The headline and subheader tells us what you're offering, and the form header closes the deal. Over here you can explain why your offer is so great it's worth filling out a form for.
In one of my earlier articles – Regain Control as a Consultant by Packaging Your Services – I argued that offering tailor-made services to your consulting clients is a draining experience, especially if you are striving to offer upstream types of consulting services. I then advocated that consultants consider packaging their services and productizing their business model.
Following the publication of that article, I received a lot of questions from my readers and my larger network. So, I decided to further elaborate on the subject and go deeper into why this is my ideal approach, a step-by-step process, key success principles, pitfalls to watch out for, and a list of examples from other consultants.
There are many definitions, but most of what you will find is about the productization of online services, and that’s a different space than consulting work.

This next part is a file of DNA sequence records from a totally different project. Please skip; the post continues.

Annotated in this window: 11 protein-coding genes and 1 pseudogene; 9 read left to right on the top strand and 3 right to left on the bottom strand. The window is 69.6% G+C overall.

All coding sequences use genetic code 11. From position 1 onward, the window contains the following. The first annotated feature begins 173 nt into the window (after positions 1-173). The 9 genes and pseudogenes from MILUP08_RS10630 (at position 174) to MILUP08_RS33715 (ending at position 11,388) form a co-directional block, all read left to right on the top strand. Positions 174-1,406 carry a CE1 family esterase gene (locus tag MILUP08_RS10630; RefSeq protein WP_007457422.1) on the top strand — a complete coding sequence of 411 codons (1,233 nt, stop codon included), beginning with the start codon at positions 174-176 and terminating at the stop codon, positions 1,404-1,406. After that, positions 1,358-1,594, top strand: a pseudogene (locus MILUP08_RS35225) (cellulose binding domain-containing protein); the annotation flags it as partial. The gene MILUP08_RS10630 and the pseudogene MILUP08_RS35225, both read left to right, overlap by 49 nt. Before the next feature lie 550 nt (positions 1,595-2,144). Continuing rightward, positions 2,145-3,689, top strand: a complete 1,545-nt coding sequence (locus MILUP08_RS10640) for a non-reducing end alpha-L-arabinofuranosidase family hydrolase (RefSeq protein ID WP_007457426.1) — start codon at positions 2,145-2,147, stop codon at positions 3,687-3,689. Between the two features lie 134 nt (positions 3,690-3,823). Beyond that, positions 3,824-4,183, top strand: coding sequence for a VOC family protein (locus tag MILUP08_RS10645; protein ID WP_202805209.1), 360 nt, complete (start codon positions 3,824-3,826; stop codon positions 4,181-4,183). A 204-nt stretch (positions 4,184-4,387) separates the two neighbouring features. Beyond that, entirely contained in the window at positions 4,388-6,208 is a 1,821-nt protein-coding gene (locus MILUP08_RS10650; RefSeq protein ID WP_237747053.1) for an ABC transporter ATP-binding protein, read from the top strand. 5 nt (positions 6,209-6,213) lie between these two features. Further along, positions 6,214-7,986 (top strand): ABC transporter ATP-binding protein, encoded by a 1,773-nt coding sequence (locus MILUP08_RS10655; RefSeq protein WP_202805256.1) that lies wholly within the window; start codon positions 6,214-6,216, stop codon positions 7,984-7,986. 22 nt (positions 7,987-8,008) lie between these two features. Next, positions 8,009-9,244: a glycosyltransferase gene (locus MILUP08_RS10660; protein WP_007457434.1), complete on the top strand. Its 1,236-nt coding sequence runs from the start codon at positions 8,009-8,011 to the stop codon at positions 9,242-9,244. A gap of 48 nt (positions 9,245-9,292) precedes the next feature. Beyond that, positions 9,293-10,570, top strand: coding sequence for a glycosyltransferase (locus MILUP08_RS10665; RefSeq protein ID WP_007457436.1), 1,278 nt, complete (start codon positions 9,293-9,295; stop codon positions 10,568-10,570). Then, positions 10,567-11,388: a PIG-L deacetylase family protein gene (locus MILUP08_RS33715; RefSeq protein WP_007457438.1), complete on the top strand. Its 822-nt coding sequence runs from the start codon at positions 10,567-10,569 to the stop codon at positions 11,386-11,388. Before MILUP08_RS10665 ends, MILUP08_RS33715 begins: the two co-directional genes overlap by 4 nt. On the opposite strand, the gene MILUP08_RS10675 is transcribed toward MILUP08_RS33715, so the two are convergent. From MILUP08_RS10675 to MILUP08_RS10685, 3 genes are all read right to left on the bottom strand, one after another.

Let me use this definition from author Jonathan Stark:
A productized consulting service is fundamentally a service, but with product-like benefits that allow you to systematize and optimize the packaging, pricing, marketing, sales, delivery, and follow-up.
I’ve already explained the advantages of packaging your consulting services in my earlier article. For example, it makes pricing your services much simpler, it helps you narrow down your focus and deepen your expertise, it saves you a lot of time, and many more.
From the clients’ perspective, there is one more giant reason to switch to packaged services: they know exactly what they will be receiving and what it will cost.
I’ve been talking about this already several times: buyers have a short-term horizon these days (3 to 6 months), they are looking to solve their problems fast and reliably.
Productized services are the most inviting format for them to get your ‘expertise in a box’, reduce risk, increase decision-making and delivery speed, understand the scope and timing, outline their precise involvement and seize the final output/delivery they will receive. Sounds like a stroke of genius, not?
There are, of course, various ways to offer your consulting services in a packaged form. Here’s the 3-step process I’ve been using myself. I’ve discovered that it has wide applicability for consultants who are looking to offer upstream services (diagnostic/advisory support as opposed to implementation services).